Each of these figures need to be read together with each other, with the specific question in mind. Just as how in the Marseille tarot, the two women on either side of the man in the L’amoureux may be sisters, a wife and a daughter, a wife and a mother-in-law, a mother and a mother-in-law, or any other combination with differing attitudes towards the central figure (and relationships with the angelic archer above), so too is it the case here. The question is why the horseman has been generated, and so its essence is the breath of each limb. Where the first two rows explain the motivations, feelings, thoughts, fears, suspicions, and events which led to the situation in the future, they also are informed by the final row’s verdict. We can imagine each of the elements playing a role in the navigation of the journey, but ultimately it is the horse who undergoes it. I have provided basic thematic interpretations for the figures, but in the reading itself they each speak to the precise nuances of the client’s need, expanding on and clarifying the situation in which they find themselves. The warning of the horse and the resources of the heart and hands interplay in the ultimate verdict and the advice which was given.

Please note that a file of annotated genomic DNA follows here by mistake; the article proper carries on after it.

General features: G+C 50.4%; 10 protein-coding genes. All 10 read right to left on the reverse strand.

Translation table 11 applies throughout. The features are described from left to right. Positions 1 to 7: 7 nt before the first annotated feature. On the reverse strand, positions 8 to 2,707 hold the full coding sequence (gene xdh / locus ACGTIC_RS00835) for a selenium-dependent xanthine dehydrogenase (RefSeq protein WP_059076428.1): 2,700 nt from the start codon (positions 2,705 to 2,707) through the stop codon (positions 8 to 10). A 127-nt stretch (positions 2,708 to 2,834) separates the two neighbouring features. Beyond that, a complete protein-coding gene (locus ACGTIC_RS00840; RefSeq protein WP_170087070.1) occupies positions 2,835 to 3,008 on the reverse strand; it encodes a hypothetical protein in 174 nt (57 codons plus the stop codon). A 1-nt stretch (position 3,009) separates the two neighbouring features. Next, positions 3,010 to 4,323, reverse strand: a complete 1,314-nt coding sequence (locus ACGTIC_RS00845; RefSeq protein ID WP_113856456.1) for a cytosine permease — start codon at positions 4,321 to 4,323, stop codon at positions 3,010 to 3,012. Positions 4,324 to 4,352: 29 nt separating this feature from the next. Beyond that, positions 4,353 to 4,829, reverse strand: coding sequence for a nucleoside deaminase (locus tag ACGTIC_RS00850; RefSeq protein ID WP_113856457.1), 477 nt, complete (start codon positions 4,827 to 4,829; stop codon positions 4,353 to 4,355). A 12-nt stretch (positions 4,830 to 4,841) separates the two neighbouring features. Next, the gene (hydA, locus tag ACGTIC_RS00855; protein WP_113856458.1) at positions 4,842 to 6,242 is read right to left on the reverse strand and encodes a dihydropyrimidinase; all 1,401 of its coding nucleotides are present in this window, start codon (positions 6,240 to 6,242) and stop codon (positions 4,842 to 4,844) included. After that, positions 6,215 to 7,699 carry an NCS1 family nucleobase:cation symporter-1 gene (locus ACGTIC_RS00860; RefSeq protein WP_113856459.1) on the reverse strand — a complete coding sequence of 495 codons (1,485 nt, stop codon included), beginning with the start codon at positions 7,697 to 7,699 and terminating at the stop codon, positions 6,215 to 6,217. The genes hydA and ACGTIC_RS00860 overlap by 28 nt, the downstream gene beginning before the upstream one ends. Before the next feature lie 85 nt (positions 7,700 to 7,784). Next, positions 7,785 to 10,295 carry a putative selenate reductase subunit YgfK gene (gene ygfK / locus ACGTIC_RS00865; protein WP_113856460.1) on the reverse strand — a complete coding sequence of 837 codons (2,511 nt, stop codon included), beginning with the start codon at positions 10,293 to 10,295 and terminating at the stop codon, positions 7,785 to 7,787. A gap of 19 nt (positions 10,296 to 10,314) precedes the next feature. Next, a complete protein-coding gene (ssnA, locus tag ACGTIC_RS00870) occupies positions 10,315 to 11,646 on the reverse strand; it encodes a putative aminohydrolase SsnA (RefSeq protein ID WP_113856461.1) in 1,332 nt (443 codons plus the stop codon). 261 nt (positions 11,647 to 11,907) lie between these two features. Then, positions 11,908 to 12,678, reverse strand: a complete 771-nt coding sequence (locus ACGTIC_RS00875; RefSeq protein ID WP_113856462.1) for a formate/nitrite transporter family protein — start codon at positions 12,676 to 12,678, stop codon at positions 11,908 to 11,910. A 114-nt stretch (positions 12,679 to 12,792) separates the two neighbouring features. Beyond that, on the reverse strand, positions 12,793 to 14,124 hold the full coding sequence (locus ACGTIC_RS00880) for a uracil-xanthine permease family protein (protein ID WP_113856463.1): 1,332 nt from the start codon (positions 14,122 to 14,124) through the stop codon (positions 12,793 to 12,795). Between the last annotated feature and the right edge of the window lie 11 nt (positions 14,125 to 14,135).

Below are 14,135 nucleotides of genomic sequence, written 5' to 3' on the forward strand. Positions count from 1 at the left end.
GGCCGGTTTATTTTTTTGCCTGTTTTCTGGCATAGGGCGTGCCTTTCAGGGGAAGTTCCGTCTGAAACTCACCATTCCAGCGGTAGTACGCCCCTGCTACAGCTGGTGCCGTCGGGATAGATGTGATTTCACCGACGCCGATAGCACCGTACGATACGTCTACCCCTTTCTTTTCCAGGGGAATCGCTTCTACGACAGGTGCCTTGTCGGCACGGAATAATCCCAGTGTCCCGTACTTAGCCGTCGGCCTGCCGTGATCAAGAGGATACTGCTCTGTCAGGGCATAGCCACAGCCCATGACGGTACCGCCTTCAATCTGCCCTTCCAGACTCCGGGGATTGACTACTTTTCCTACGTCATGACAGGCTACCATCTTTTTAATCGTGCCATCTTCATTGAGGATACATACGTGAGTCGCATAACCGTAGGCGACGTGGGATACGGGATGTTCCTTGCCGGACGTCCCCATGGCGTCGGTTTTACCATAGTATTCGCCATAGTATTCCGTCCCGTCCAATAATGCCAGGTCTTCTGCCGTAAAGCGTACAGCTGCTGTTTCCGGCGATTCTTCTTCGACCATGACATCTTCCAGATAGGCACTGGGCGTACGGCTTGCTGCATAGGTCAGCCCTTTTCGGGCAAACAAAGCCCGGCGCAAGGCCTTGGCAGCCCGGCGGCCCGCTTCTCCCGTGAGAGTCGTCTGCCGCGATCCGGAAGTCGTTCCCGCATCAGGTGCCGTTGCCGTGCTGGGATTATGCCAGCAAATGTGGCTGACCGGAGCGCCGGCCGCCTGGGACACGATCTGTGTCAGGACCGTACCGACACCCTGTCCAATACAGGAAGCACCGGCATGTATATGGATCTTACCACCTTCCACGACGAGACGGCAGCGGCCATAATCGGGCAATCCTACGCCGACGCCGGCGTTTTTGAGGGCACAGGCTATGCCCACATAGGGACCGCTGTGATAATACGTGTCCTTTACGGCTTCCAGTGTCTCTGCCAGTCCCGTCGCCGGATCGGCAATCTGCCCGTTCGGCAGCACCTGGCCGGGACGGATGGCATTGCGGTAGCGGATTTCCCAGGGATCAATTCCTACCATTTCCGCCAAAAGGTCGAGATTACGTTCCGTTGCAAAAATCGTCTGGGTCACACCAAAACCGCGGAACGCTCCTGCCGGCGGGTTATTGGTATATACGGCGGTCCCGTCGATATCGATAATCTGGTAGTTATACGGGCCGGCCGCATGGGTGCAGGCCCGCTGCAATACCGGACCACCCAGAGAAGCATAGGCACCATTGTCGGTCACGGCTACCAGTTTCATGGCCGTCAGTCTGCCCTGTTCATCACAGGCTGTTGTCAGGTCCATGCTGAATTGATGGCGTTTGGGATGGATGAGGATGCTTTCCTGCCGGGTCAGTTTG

If you are interested, your main guide for learning Kumalak will probably be the book and kit from Didier Blau. The French version is almost always in stock on Amazon and the English isn’t too hard to come by either. In addition to a short book which goes over the practice and all the possible row combinations and what they mean, the kit also comes with the 41 beans (be sure to count them yourself, mine had a few more, in case you lose some, I presume), the cloth in the picture, and a felt, green drawstring pouch you can assemble. However, you could always just use your own beans (including coffee) or small pebbles and paint/draw on board/cloth your own casting mat, and learn to read online. There are a number of websites and tutorials that rehash the information found in Blau’s book, including common grid layouts and the special figures, that are just a short Google search away.